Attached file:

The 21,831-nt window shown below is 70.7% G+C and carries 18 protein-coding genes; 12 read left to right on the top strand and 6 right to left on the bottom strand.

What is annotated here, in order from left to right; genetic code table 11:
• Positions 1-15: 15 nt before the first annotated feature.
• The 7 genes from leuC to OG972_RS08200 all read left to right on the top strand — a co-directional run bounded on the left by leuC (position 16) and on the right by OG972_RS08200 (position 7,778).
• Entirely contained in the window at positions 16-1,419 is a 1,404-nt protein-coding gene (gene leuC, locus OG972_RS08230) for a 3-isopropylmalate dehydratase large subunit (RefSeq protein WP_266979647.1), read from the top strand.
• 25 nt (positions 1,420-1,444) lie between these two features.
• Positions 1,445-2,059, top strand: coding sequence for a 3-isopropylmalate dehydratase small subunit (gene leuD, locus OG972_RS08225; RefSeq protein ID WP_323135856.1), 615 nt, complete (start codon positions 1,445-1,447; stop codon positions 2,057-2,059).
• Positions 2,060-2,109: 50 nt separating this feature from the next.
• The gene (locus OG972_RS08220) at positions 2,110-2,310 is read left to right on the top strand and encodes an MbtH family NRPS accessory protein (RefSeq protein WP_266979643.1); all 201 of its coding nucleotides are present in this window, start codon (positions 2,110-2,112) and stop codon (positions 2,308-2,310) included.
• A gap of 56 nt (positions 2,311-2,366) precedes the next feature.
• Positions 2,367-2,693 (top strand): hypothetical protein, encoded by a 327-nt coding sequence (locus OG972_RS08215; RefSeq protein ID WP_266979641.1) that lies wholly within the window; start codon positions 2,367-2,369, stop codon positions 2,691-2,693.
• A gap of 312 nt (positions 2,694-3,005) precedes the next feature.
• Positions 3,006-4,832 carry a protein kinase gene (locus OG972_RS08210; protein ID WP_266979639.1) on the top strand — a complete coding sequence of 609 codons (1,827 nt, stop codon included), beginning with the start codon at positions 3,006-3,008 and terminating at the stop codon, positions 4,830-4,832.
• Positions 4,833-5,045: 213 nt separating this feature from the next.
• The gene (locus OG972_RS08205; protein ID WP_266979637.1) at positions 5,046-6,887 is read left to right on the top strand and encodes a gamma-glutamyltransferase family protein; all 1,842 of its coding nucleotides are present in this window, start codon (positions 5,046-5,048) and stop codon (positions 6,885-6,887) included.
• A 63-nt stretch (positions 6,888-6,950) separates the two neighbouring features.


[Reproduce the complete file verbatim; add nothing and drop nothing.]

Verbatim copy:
The 21,831-nt window shown below is 70.7% G+C and carries 18 protein-coding genes; 12 read left to right on the top strand and 6 right to left on the bottom strand.

What is annotated here, in order from left to right; genetic code table 11:
• Positions 1-15: 15 nt before the first annotated feature.
• The 7 genes from leuC to OG972_RS08200 all read left to right on the top strand — a co-directional run bounded on the left by leuC (position 16) and on the right by OG972_RS08200 (position 7,778).
• Entirely contained in the window at positions 16-1,419 is a 1,404-nt protein-coding gene (gene leuC, locus OG972_RS08230) for a 3-isopropylmalate dehydratase large subunit (RefSeq protein WP_266979647.1), read from the top strand.
• 25 nt (positions 1,420-1,444) lie between these two features.
• Positions 1,445-2,059, top strand: coding sequence for a 3-isopropylmalate dehydratase small subunit (gene leuD, locus OG972_RS08225; RefSeq protein ID WP_323135856.1), 615 nt, complete (start codon positions 1,445-1,447; stop codon positions 2,057-2,059).
• Positions 2,060-2,109: 50 nt separating this feature from the next.
• The gene (locus OG972_RS08220) at positions 2,110-2,310 is read left to right on the top strand and encodes an MbtH family NRPS accessory protein (RefSeq protein WP_266979643.1); all 201 of its coding nucleotides are present in this window, start codon (positions 2,110-2,112) and stop codon (positions 2,308-2,310) included.
• A gap of 56 nt (positions 2,311-2,366) precedes the next feature.
• Positions 2,367-2,693 (top strand): hypothetical protein, encoded by a 327-nt coding sequence (locus OG972_RS08215; RefSeq protein ID WP_266979641.1) that lies wholly within the window; start codon positions 2,367-2,369, stop codon positions 2,691-2,693.
• A gap of 312 nt (positions 2,694-3,005) precedes the next feature.
• Positions 3,006-4,832 carry a protein kinase gene (locus OG972_RS08210; protein ID WP_266979639.1) on the top strand — a complete coding sequence of 609 codons (1,827 nt, stop codon included), beginning with the start codon at positions 3,006-3,008 and terminating at the stop codon, positions 4,830-4,832.
• Positions 4,833-5,045: 213 nt separating this feature from the next.
• The gene (locus OG972_RS08205; protein ID WP_266979637.1) at positions 5,046-6,887 is read left to right on the top strand and encodes a gamma-glutamyltransferase family protein; all 1,842 of its coding nucleotides are present in this window, start codon (positions 5,046-5,048) and stop codon (positions 6,885-6,887) included.
• A 63-nt stretch (positions 6,888-6,950) separates the two neighbouring features.